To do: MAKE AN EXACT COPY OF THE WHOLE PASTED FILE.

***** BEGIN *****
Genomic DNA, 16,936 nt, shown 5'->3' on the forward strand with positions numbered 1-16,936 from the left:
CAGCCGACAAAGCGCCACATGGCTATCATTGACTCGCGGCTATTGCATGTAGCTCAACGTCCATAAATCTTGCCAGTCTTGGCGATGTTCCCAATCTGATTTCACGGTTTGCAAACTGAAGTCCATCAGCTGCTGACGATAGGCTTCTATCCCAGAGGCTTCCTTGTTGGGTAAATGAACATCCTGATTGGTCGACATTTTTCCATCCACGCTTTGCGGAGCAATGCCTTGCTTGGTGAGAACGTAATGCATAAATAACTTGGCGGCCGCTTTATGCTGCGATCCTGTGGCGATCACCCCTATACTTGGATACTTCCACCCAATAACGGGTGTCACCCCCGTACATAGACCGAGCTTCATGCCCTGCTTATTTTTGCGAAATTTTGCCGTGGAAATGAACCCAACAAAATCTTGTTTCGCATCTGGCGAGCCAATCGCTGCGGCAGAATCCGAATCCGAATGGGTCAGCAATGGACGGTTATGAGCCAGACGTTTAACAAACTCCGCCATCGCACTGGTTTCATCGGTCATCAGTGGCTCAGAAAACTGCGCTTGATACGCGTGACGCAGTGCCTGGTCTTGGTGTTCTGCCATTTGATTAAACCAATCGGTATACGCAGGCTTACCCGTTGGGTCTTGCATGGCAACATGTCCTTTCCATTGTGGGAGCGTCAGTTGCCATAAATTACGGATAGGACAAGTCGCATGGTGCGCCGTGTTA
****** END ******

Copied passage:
Genomic DNA, 16,936 nt, shown 5'->3' on the forward strand with positions numbered 1-16,936 from the left:
CAGCCGACAAAGCGCCACATGGCTATCATTGACTCGCGGCTATTGCATGTAGCTCAACGTCCATAAATCTTGCCAGTCTTGGCGATGTTCCCAATCTGATTTCACGGTTTGCAAACTGAAGTCCATCAGCTGCTGACGATAGGCTTCTATCCCAGAGGCTTCCTTGTTGGGTAAATGAACATCCTGATTGGTCGACATTTTTCCATCCACGCTTTGCGGAGCAATGCCTTGCTTGGTGAGAACGTAATGCATAAATAACTTGGCGGCCGCTTTATGCTGCGATCCTGTGGCGATCACCCCTATACTTGGATACTTCCACCCAATAACGGGTGTCACCCCCGTACATAGACCGAGCTTCATGCCCTGCTTATTTTTGCGAAATTTTGCCGTGGAAATGAACCCAACAAAATCTTGTTTCGCATCTGGCGAGCCAATCGCTGCGGCAGAATCCGAATCCGAATGGGTCAGCAATGGACGGTTATGAGCCAGACGTTTAACAAACTCCGCCATCGCACTGGTTTCATCGGTCATCAGTGGCTCAGAAAACTGCGCTTGATACGCGTGACGCAGTGCCTGGTCTTGGTGTTCTGCCATTTGATTAAACCAATCGGTATACGCAGGCTTACCCGTTGGGTCTTGCATGGCAACATGTCCTTTCCATTGTGGGAGCGTCAGTTGCCATAAATTACGGATAGGACAAGTCGCATGGTGCGCCGTGTTA